Picks and Pans Review: Scoring in Heaven
These two fascinating books reflect varying perspectives on how Americans view death.
Burns, a New York City ophthalmologist, founded the Burns Archive, a comprehensive collection of medical photography. His unique book (Twelvetrees. $40), an album of memorial postmortem photographs from the 19th and early 20th centuries, argues that "just as sex was the 19th century taboo, death has become the 20th century taboo." Where people once used images of their dead loved ones as a way of confronting their loss. Burns says, we approach death more indirectly: "Personal (intimate) death is not a socially acceptable topic."
Bunnen and Smith"s book (Aperture, $40) shows how people use grave ornaments and markers—from ridiculous to sublime—to lessen their grief. It is the result of a trip the two Atlanta photographers took through the South and Southwest in 1980, seeking photogenic grave sites.
Scoring in Heaven takes its name from a 1964 Tennessee headstone that shows a bowler making a strike, a mother's tribute to her 31-year-old son. Bowling, in fact, was one of the common themes—along with empty picture frames, empty chairs and beds, hands and telephones—encountered by Bunnen and Smith. But they also, spotted a six-foot Styrofoam Bugs Bunny, a huge cowboy boot filled with daisies and the ultimate in one for the road—tequila bottles.
If many of the Bunnen-Smith pictures suggest a certain whimsy toward death, the photographs in Burns's collection are deeply sentimental. The Victorians took their grieving seriously—and formally. The mourning period for a child. Burns notes in his absorbing text, was two years and for a sibling one year. Small photographs of the deceased were often carried in lockets, kept close to the body for greater intimacy.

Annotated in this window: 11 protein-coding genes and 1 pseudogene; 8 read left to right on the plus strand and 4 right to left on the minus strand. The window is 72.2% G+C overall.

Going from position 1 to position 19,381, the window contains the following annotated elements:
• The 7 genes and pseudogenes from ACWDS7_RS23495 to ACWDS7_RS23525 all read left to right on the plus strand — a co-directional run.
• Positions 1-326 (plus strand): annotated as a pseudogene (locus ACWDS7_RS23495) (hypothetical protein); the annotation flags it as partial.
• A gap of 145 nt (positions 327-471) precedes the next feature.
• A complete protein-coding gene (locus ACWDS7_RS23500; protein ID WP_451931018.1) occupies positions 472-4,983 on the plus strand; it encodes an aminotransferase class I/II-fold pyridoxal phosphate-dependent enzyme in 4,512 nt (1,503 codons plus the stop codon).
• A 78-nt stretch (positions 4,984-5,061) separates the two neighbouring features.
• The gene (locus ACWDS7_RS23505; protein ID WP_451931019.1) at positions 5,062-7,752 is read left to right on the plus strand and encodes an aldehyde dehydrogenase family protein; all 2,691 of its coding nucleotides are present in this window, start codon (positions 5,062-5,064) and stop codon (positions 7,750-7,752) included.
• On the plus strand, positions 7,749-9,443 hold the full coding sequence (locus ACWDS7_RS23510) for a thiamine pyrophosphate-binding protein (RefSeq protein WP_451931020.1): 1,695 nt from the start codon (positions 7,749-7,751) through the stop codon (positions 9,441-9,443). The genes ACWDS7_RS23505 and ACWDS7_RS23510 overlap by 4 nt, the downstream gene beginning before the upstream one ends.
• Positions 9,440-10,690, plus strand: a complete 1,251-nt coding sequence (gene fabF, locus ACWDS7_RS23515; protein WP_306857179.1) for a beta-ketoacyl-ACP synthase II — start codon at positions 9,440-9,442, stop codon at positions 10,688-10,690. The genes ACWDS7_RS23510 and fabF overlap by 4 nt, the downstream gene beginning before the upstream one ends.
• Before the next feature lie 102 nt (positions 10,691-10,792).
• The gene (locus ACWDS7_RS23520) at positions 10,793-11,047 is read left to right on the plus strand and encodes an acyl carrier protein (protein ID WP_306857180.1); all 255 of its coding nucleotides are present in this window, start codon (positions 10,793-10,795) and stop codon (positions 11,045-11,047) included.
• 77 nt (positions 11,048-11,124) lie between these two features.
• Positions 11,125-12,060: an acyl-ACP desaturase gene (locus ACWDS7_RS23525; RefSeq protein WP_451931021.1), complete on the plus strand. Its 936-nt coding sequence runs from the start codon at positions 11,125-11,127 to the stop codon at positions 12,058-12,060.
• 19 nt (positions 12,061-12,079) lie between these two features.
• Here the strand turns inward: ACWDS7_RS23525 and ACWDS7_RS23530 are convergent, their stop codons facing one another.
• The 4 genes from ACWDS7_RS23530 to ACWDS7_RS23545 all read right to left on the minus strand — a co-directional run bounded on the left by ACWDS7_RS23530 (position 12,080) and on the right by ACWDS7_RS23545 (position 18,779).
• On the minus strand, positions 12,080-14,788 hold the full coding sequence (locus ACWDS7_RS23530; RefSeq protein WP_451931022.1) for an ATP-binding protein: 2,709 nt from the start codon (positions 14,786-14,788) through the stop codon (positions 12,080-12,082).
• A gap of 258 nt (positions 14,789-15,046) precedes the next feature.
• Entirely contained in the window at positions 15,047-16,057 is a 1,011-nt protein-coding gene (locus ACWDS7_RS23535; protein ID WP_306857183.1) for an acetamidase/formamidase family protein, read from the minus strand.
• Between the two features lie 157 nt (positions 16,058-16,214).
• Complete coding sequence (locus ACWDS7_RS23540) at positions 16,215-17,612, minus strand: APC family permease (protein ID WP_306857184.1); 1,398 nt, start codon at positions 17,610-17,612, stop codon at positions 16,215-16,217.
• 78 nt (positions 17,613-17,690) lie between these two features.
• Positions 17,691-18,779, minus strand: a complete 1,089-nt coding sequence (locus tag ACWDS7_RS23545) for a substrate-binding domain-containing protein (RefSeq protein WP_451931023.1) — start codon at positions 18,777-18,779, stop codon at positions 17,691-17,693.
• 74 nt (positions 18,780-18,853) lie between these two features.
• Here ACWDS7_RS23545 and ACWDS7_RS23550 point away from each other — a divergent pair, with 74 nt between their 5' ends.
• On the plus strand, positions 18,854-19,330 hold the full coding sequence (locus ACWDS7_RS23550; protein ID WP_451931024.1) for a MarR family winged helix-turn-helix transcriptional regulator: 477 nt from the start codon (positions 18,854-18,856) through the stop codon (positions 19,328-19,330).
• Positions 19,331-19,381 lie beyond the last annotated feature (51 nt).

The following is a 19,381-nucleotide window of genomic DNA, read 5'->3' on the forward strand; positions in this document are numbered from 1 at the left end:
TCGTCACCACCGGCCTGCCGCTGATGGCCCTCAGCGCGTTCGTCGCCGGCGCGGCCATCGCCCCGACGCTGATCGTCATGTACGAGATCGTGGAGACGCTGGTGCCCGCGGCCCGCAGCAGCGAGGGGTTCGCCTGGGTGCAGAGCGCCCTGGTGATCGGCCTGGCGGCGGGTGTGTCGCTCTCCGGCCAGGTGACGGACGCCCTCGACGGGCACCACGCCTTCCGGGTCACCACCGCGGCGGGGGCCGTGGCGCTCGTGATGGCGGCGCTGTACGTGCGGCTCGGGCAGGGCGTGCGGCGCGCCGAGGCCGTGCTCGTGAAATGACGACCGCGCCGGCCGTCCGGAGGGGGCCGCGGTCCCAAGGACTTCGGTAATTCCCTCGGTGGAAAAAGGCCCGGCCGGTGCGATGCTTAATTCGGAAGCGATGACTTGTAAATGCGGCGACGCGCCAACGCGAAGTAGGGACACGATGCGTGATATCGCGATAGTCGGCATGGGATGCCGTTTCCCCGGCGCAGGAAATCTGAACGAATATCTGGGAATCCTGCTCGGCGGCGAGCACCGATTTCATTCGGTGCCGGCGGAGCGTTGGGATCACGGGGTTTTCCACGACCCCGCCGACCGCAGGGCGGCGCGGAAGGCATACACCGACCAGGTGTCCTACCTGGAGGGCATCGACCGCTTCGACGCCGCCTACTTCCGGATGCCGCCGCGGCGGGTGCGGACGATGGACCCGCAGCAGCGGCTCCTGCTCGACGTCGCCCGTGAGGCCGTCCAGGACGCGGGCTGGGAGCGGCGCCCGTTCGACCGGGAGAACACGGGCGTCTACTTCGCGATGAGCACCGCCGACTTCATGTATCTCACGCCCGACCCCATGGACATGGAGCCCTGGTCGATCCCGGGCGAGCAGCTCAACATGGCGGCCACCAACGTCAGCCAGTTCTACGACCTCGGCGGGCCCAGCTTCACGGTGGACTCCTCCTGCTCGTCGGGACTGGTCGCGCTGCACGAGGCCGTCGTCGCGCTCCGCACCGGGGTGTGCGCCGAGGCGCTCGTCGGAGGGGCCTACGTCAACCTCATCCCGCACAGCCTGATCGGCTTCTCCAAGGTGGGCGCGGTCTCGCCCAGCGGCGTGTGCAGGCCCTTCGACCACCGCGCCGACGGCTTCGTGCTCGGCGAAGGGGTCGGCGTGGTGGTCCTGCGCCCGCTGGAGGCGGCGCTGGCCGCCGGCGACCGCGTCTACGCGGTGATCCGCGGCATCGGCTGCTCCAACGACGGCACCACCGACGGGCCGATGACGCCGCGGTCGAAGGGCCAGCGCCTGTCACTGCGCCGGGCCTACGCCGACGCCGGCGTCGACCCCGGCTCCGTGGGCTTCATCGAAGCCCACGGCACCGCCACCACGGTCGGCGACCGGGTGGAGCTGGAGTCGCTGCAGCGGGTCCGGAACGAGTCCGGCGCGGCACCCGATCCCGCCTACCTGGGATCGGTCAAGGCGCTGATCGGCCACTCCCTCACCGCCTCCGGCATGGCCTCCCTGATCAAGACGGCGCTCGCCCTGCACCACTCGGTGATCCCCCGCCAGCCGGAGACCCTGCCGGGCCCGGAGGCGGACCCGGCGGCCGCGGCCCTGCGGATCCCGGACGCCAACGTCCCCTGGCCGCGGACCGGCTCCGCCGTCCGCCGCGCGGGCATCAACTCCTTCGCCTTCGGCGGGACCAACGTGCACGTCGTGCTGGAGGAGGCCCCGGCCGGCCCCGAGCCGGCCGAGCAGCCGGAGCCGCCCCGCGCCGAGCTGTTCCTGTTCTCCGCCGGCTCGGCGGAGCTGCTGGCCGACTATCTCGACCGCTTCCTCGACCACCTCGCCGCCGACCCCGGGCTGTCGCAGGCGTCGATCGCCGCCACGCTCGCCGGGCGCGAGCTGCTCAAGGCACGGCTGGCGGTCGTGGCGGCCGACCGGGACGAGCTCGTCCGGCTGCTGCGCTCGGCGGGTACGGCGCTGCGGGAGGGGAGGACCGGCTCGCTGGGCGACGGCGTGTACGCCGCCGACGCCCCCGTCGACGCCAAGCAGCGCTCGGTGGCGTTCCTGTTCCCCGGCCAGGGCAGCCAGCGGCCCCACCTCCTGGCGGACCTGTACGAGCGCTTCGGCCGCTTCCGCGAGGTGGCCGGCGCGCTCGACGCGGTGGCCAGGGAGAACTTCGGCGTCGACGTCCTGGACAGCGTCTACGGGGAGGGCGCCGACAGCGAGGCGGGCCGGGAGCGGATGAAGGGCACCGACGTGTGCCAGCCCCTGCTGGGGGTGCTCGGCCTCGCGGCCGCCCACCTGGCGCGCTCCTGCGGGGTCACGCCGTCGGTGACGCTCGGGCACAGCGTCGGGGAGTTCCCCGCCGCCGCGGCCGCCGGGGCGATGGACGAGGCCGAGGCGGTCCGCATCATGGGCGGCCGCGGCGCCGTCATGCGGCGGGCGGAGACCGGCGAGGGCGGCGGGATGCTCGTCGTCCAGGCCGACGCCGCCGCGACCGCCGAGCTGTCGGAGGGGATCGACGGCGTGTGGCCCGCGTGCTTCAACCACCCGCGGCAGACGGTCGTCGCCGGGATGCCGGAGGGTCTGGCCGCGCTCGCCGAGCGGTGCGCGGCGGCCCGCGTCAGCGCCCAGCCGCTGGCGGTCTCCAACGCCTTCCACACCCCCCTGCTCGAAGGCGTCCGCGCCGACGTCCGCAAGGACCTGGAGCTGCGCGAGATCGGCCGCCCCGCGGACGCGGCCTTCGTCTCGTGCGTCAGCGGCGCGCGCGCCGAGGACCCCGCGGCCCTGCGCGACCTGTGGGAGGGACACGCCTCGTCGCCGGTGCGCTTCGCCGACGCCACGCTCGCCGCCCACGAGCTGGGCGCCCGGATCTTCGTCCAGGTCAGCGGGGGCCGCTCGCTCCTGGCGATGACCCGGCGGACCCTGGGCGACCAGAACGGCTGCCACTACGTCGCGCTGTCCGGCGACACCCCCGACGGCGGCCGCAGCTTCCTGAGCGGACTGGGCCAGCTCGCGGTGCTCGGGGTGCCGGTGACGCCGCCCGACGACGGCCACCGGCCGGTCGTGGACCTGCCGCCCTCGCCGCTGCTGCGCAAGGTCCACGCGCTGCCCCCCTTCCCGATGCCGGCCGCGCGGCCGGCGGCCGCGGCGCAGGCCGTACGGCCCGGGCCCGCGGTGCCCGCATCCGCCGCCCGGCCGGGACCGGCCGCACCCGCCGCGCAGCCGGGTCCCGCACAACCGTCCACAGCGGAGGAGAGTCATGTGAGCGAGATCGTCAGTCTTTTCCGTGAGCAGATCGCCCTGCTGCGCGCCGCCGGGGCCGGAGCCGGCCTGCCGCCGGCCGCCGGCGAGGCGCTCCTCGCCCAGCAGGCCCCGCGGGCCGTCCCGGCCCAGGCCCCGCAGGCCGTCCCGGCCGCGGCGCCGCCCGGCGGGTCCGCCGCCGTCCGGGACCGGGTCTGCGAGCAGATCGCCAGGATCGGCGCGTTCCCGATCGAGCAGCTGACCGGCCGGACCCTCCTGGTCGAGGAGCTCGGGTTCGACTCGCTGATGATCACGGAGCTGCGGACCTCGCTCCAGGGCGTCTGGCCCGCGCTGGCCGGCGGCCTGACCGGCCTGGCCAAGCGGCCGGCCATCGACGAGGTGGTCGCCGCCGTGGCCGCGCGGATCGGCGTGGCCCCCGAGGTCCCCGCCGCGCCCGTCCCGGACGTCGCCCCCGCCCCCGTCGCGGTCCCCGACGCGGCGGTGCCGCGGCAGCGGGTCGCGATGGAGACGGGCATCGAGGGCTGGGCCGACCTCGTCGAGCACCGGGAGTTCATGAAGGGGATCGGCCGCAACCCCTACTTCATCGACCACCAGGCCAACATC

Photography was costly, and these photos were sometimes the only remembrances families had of their dead' loved ones. In 1846 a noted Boston photo studio advertised, "We take great pains to have Miniatures of Deceased Persons agreeable and satisfactory, and they are often so natural."
To modern eyes, these pictures are often unsettlingly morbid. But they are never sensationalistic. In the ca. 1895 photo "Young Girl on Couch with Her Doll," a pretty child appears to be taking an afternoon nap dressed in her Sunday best. A ca. 1890 photo titled "From Carriage to Coffin" shows a very young child "sleeping" in a carriage while a coffin waits in the background.
In some ways the images in Scoring in Heaven are more disturbing. As these long-departed ones faced the end, did they realize they might become "immortalized" by a gigantic Bugs or have an empty bird cage placed on their grave or be remembered by a photo on their headstone taken while they were feeding the chickens?